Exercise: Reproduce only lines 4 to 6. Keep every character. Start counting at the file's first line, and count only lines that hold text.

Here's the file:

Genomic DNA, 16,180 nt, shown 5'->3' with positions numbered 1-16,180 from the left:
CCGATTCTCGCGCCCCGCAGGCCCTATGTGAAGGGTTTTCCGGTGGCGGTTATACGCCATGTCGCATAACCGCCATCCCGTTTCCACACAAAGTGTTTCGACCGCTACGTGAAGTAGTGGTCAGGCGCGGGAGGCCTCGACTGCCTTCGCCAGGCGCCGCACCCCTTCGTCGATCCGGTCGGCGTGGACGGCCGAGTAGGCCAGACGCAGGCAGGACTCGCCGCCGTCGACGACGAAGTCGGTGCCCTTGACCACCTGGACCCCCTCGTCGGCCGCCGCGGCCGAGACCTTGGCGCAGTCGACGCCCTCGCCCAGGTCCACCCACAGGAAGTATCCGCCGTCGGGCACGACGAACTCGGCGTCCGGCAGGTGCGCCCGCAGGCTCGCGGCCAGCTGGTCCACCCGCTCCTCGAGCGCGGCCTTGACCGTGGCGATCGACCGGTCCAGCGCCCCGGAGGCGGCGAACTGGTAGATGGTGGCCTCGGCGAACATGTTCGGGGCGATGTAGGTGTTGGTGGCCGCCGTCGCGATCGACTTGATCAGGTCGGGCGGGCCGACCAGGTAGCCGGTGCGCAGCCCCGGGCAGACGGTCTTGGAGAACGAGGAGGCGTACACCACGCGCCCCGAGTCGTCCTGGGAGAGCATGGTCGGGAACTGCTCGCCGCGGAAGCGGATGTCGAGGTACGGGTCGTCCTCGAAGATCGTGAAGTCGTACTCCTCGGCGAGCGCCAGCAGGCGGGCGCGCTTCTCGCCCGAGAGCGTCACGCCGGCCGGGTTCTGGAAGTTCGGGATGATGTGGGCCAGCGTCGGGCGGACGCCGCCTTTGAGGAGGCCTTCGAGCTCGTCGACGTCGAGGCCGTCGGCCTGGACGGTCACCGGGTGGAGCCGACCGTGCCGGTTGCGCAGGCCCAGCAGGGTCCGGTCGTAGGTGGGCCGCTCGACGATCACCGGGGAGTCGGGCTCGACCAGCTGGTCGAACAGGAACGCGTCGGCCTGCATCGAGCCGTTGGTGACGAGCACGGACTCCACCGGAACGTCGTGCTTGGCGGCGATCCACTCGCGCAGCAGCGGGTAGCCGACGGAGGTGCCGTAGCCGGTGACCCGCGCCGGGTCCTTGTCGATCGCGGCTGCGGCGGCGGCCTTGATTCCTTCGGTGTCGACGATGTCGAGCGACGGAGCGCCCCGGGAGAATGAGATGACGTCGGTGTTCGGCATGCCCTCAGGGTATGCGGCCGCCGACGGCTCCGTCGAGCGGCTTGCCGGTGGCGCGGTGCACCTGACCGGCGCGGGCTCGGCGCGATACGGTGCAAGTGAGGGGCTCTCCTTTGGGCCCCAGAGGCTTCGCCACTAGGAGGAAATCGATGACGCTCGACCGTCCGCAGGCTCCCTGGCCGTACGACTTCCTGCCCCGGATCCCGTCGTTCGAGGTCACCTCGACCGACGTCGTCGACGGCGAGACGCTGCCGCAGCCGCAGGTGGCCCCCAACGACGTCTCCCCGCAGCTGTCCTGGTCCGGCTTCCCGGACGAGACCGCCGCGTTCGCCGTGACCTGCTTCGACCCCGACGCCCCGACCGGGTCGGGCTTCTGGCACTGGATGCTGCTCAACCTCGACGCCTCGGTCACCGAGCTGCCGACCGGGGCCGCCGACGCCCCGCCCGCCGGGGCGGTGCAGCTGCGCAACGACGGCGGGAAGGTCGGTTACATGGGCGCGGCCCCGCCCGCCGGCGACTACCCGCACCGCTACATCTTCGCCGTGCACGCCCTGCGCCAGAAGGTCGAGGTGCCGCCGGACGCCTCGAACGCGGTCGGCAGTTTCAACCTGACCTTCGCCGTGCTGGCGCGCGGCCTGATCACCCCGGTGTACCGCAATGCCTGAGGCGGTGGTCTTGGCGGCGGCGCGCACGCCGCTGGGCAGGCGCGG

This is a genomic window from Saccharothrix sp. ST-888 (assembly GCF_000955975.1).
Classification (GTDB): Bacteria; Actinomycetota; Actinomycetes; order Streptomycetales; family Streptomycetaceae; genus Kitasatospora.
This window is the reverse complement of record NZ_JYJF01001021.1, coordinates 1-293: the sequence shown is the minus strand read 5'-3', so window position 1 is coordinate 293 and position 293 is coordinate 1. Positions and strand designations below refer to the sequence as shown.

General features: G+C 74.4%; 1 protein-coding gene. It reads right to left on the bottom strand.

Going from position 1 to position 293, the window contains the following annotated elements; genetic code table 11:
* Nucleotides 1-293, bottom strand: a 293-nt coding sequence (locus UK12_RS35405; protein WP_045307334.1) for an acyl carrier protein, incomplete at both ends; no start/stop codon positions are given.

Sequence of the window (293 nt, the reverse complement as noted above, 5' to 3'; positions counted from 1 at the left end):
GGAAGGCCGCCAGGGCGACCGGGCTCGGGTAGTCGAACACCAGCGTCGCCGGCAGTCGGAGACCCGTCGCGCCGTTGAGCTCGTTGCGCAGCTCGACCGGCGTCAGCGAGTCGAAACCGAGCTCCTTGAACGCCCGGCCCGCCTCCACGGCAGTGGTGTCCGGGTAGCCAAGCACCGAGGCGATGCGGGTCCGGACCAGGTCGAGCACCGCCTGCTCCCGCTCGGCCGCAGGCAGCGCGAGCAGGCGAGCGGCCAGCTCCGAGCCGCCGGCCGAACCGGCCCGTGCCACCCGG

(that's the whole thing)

Classification (GTDB): Bacteria; Actinomycetota; Actinomycetes; order Streptomycetales; family Streptomycetaceae; genus Kitasatospora.
This window is the reverse complement of record NZ_JYJF01001021.1, coordinates 1-293: the sequence shown is the minus strand read 5'-3', so window position 1 is coordinate 293 and position 293 is coordinate 1. Positions and strand designations below refer to the sequence as shown.

General features: G+C 74.4%; 1 protein-coding gene. It reads right to left on the bottom strand.